This is going to be the 10th and final article of the tid bit series. I have had great response so I will be submitting a lot more fishing articles. However they will not be in a series format but rather single articles. Thank you for everyone’s great support and encouragement. Once again all I ask is that you go and enjoy the fine fun of fishing.

1. Tough Perch Bait

Sometimes when the fishing is hot you can spend more time baiting your hook then actually fishing when its perch you are after. Perch, when on a bite will steal bait from you all day long so here’s a tip that works for me. Cut a one inch long strip off the belly of a perch you caught. Split it at the half way point in two to simulate a tail. I guarantee this will be harder to steal than something like traditional maggots.

2. Soft Mouth Crappies

Anyone that has got into a day when the crappies are biting knows that it can be frustrating losing fish because of the thin membrane on a crappies mouth that quite often tears when a hook is set into it. Here’s a little trick. Take the hook that your using and bend it about ten degrees past its original bend. Chances are now that it will stick into the roof of the mouth instead of the membrane.

3. Bass Rhythm

Success or failure will be determined on what kind of rhythm you build when fishing the top of the water for bass. Where you want to build your rhythm is on hook retrieval.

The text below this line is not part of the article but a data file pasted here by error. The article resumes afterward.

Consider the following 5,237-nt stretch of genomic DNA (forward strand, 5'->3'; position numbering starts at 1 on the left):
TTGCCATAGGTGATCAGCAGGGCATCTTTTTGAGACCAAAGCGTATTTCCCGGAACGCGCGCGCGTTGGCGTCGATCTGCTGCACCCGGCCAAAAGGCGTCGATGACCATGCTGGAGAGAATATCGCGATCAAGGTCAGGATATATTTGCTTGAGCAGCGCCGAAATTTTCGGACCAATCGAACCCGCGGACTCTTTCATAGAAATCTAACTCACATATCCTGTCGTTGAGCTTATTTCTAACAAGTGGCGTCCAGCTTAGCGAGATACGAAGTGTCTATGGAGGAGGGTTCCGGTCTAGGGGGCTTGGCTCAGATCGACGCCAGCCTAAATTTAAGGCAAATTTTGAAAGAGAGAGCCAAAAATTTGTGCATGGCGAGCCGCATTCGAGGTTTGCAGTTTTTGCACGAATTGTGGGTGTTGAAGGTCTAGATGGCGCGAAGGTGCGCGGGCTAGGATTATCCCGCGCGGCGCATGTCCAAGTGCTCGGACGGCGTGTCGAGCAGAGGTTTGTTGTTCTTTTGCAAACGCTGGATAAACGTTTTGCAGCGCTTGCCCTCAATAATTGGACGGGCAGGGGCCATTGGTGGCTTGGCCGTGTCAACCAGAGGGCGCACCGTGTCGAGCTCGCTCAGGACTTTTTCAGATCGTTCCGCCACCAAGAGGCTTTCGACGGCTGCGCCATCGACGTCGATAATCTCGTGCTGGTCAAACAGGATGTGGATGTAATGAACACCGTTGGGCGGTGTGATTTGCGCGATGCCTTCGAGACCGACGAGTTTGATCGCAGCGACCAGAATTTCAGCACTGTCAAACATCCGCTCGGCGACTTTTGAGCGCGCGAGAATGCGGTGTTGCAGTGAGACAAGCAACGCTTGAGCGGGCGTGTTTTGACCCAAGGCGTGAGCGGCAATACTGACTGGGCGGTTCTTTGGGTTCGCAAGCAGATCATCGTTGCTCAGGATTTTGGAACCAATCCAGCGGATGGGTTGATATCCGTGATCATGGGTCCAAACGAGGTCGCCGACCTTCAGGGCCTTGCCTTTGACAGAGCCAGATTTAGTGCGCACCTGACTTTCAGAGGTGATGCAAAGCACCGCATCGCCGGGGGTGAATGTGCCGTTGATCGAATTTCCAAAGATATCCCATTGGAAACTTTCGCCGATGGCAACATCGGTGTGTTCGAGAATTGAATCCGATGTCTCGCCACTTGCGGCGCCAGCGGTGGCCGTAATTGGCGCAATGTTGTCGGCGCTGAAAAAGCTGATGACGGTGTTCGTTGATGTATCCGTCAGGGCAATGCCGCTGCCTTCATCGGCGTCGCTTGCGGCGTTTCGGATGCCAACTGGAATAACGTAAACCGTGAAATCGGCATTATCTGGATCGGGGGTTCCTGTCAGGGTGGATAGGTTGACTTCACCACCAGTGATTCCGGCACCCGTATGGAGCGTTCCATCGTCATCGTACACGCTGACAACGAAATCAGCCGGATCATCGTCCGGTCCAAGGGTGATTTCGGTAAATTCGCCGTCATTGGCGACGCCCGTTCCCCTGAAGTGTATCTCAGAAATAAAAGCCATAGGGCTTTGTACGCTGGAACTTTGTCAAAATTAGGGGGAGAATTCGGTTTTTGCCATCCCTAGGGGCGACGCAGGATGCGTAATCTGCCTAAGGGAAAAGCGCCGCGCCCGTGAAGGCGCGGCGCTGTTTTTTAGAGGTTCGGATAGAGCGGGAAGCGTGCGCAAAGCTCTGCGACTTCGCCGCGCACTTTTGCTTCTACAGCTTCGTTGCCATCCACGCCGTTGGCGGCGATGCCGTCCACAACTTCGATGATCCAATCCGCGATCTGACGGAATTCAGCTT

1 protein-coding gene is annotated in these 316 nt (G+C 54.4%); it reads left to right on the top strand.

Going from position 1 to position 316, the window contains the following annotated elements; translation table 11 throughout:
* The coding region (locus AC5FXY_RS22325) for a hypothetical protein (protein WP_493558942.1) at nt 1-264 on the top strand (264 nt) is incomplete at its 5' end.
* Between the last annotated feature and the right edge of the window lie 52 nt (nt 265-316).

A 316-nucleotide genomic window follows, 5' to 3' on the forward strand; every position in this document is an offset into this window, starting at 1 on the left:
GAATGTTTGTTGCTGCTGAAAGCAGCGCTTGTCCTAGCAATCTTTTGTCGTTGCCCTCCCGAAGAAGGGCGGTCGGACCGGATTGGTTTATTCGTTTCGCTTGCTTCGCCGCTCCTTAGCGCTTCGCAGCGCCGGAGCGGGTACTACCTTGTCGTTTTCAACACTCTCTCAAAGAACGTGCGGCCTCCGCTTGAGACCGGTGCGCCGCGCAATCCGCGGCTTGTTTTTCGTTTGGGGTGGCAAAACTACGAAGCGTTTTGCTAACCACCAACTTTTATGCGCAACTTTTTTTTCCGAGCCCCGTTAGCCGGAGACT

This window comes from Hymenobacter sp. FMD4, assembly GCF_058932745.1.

4. Fishing Springs

If you know there is springs in the lake your fishing then it would be best to find out where they are. In the summer time the areas near the springs will be cooler and warmer in the winter. Not knowing thee are springs will cost you fish. It wouldn’t hurt to investigate a new lake before you go to fish it.

5. Bass Shade

Bass love shade. They love it so much that they will use each other for shade. I have made it a point to cast into any spot that has shade no matter how big or small. For this reason alone I know I catch more fish because of that reason.

This is the end of my tenth edition on the fishing tips series. It is also the end of the series. I have had great feed back so I will still be publishing fishing articles, they just won’t be in a series format but rather a random format. Thanks to all my reader for all the great comments and support. Remember to direct all your friends and family to my articles.

Always remember a bad day of fishing is better than a good day at work.

Dale Mazurek

Dale works hard to help new people to the world of making money on line. You can go to his blog at http://dalesblogs.blogspot.com/ or check out the best program on line to get started with http://InsiderBlueprint.com/?id=1347 and http://mymoneydragon.com/member.php?id=8180